The Consul General at Algiers (Cole) to the Secretary of State
[Received November 21—10:56 p.m.]
596. From Murphy. This evening I asked Yves Chatel, who succeeds General Weygand as Governor General of Algeria, for his view of the changed situation. As the Department is aware Chatel during the early part of 1941 as predecessor of Vice Admiral Fenard, Secretary General of the Délégation Générale, gave us excellent cooperation and always evidenced the friendliest sentiments toward the United States and Great Britain. I also asked for his suggestion regarding what should be done about the North African economic plan which under Weygand’s direction he made every effort to promote.[Page 471]
Chatel said that when Weygand’s retirement became evident he proposed to quit and added that his present decision to accept the position of Governor General of Algeria is due solely to a personal appeal made to him by General Weygand. The latter has appealed to all his associates in Africa to remain at their posts.
He said that he had given much thought to the effects which the changed situation might have on American policy and that it is his considered opinion that we should take no hasty action such as cancelling the economic accords because by so doing we should play into German hands. The latter would then maintain that we had obviously bought Weygand and that our interest was only in him for his value as a military leader; that we had no honest interest in the welfare of the French people.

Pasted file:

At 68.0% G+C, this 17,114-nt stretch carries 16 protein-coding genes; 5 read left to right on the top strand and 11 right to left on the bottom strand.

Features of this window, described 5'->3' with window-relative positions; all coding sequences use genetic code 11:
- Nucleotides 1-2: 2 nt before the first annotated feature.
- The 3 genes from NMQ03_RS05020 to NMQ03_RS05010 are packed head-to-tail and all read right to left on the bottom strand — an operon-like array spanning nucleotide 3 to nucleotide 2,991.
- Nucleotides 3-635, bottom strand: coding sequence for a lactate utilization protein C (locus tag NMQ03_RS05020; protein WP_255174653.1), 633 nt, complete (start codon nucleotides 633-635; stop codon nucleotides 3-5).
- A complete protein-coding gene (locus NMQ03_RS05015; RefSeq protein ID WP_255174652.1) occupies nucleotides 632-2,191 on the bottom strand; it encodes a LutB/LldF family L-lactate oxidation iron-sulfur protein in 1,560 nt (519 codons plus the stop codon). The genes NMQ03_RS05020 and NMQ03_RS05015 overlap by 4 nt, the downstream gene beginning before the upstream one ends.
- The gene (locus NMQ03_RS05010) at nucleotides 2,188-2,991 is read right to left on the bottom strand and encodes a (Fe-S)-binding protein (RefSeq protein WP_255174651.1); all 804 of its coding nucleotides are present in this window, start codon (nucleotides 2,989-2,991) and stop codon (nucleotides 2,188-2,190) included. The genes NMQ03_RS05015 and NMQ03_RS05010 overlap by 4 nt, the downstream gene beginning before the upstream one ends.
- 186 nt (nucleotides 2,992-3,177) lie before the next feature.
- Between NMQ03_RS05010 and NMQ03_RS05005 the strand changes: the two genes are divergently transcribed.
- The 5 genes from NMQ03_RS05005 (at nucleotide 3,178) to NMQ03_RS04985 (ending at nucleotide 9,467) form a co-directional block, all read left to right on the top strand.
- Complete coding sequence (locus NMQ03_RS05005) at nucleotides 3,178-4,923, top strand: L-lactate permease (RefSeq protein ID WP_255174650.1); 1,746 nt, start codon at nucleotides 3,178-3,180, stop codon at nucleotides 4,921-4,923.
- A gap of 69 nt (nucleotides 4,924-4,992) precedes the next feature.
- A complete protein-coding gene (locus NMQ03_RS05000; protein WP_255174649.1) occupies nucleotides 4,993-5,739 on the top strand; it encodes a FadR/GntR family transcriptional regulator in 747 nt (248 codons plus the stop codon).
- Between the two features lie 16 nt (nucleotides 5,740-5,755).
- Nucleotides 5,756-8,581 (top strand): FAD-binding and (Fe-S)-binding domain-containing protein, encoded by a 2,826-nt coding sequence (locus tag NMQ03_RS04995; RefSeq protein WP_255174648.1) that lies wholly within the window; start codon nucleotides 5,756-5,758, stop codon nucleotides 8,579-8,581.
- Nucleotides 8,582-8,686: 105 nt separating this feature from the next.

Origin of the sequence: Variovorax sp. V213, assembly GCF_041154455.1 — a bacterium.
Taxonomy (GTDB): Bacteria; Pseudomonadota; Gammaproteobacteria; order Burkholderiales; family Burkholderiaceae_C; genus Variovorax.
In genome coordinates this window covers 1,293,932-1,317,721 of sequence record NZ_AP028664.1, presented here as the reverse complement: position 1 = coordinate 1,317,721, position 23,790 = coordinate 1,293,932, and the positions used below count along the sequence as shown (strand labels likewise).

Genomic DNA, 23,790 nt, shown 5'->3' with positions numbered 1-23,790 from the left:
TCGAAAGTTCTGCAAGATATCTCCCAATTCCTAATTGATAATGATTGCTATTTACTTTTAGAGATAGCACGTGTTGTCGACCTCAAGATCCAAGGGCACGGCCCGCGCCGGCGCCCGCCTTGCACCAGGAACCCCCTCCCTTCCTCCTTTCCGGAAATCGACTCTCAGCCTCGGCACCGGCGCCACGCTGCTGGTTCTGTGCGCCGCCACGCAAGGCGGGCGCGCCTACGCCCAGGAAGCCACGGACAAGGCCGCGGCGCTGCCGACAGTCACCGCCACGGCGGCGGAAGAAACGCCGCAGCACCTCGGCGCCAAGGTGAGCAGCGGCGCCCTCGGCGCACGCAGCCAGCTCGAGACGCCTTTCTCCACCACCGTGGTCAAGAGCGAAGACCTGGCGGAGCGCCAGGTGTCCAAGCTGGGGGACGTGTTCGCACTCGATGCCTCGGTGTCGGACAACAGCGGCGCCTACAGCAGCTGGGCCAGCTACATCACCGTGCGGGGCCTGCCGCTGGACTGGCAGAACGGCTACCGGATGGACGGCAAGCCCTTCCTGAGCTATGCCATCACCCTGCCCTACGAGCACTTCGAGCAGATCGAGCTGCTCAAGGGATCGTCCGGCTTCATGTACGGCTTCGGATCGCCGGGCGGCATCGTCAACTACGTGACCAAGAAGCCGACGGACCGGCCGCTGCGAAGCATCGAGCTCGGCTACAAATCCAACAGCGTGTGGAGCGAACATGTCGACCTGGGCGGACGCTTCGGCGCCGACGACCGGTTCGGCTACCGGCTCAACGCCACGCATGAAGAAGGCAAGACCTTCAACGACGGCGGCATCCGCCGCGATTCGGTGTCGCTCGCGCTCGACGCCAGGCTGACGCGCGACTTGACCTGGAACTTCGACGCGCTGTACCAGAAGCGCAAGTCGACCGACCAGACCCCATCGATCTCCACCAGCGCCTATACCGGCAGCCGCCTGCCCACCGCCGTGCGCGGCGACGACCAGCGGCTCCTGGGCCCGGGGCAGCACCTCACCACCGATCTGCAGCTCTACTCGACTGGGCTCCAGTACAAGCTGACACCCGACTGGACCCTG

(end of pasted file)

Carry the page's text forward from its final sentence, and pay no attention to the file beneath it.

He declared that we risked nothing by retaining intact our position in this area and urged that we let the Germans take the initiative to break the accord which he is certain they will do by refusing permission for the departure of the ships in the Casablanca–New York run.
Germany, said Chatel, has no intention of allowing the United States to build up an economic influence as we have been doing in this area. The Germans want this area dedicated to the new German order under the the Eur-African plan. If, said Chatel, we simply allow matters to run along for a few weeks (permitting the ships now en route to complete their voyages) we will be in a position publicly to place full responsibility for a break on the Germans.
Chatel insists that there is no present indication of an imminent German intrusion in spite of endless rumors to that effect. He spoke unconvincingly of resistance to Axis encroachment and I am sure that he has no idea of Vichy’s plans in this respect.
Chatel repeated what many others have said regarding the operation of our economic plan, namely that it is a great pity that during the 9 months of its operation actual deliveries have been restricted to a handful of products, that is to say, our small cargos and 3 tankers of petroleum products for the 30 millions of French African populations. These deliveries amount to, he said, 7 percent of the quotas authorized on paper. If there had been a really important performance under the plan, enough to arouse the interest of a large section of the population, much more could have been expected now in the way of a public reaction to termination of the plan as the result of German interference. General Koeltz, Chatel said, would continue in command of the military forces in Algeria as a member of Chatel’s staff but the military command for North Africa falls to General Juin. According to Chatel, General Juin will obey Vichy’s orders without [Page 472]question as will, he said, General Mendigual at Algiers commanding the air force in French Africa.
Repeated to Vichy. [Murphy.]